Online Encyclopedia


Online Encyclopedia
Originally appearing in Volume V28, Page 777 of the 1911 Encyclopedia Britannica.
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WOLLASTONITE, a rock-forming mineral consisting of calcium metasilicate, CaSiO3, crystallizing in the monoclinic system and belonging to the pyroxene (q.v.) group. It differs, however, from other members of this group in having cleavages, not parallel to the prism-faces, but in two directions perpendicular to the plane of symmetry. Crystals are usually elongated parallel to the axis of symmetry and flattened parallel to the ortho-pinacoid, hence the early name " tabular spar "; the name wollastonite is after W. H. Wollaston. The mineral usually occurs in white cleavage masses. The hardness is 5, and the specific gravity 2.85. It is a characteristic product of contact-metamorphism, occurring especially, with garnet, diopside, &c., in crystalline limestones. Crystals are found in the cavities of the ejected limestone blocks of Monte Somma, Vesuvius. At Santa Fe in the State of Chiapas, Mexico, a large rock-mass of wollastonite carries ores of gold and copper: here are found large pink crystals which are often partially or wholly altered to opal. (L. J. S.)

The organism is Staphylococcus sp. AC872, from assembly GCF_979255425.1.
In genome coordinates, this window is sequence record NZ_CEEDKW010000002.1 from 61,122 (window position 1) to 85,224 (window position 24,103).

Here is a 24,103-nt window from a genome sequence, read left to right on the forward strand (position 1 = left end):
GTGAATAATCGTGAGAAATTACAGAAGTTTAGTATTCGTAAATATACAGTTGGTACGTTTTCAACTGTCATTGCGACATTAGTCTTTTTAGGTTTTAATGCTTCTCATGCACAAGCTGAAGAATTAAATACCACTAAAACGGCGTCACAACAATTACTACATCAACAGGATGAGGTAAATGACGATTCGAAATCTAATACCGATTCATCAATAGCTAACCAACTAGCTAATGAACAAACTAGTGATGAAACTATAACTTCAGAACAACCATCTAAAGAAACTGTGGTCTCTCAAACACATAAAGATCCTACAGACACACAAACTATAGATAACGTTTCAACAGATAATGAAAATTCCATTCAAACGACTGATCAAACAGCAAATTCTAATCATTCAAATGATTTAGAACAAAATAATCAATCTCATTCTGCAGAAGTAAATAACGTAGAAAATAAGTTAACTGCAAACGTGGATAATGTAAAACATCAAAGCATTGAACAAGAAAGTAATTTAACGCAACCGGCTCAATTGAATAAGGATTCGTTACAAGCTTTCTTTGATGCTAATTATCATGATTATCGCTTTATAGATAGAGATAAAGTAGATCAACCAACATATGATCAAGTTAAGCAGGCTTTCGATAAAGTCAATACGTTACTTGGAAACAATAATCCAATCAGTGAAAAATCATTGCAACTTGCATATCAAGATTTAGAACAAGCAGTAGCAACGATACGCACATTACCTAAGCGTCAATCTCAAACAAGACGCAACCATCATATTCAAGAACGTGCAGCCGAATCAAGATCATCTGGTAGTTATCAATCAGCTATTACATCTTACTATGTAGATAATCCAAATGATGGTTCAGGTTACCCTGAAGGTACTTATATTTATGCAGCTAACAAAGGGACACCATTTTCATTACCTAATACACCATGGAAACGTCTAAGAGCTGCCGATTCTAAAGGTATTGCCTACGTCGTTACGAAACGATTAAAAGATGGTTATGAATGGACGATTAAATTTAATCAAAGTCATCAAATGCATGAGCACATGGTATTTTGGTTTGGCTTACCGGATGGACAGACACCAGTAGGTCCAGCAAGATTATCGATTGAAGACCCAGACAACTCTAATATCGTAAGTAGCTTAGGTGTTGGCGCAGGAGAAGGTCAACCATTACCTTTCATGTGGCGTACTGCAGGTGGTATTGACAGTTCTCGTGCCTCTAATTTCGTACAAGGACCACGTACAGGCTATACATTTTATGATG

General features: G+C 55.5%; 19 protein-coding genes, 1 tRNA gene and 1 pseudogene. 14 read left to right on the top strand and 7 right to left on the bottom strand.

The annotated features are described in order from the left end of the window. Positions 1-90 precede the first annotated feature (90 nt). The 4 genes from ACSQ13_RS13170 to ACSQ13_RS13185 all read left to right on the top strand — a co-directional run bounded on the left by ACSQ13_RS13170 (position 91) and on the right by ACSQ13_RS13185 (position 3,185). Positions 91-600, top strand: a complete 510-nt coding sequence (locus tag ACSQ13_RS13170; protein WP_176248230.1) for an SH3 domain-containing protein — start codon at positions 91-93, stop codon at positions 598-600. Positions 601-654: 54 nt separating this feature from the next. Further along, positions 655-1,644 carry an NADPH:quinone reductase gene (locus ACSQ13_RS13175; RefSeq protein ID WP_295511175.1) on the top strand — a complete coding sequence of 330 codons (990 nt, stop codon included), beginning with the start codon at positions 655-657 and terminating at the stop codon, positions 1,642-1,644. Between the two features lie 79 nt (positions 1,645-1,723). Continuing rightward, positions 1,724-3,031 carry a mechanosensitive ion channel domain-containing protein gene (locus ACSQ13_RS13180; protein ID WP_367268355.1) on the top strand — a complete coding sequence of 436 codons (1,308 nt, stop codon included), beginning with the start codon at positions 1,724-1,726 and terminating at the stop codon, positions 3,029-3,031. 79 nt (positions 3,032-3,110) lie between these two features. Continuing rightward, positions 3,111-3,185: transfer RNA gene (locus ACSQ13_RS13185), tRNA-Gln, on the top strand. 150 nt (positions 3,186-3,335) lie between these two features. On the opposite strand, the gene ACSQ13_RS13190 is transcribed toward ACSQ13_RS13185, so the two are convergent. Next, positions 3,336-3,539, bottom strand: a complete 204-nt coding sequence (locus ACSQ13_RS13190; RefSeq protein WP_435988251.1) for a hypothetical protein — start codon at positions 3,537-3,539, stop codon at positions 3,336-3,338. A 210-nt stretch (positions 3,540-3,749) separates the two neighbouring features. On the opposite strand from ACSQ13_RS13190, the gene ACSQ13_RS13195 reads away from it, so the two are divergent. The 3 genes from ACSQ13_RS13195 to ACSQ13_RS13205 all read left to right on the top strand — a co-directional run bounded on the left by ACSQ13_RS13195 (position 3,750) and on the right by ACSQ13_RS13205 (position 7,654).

End of Article: WOLLASTONITE

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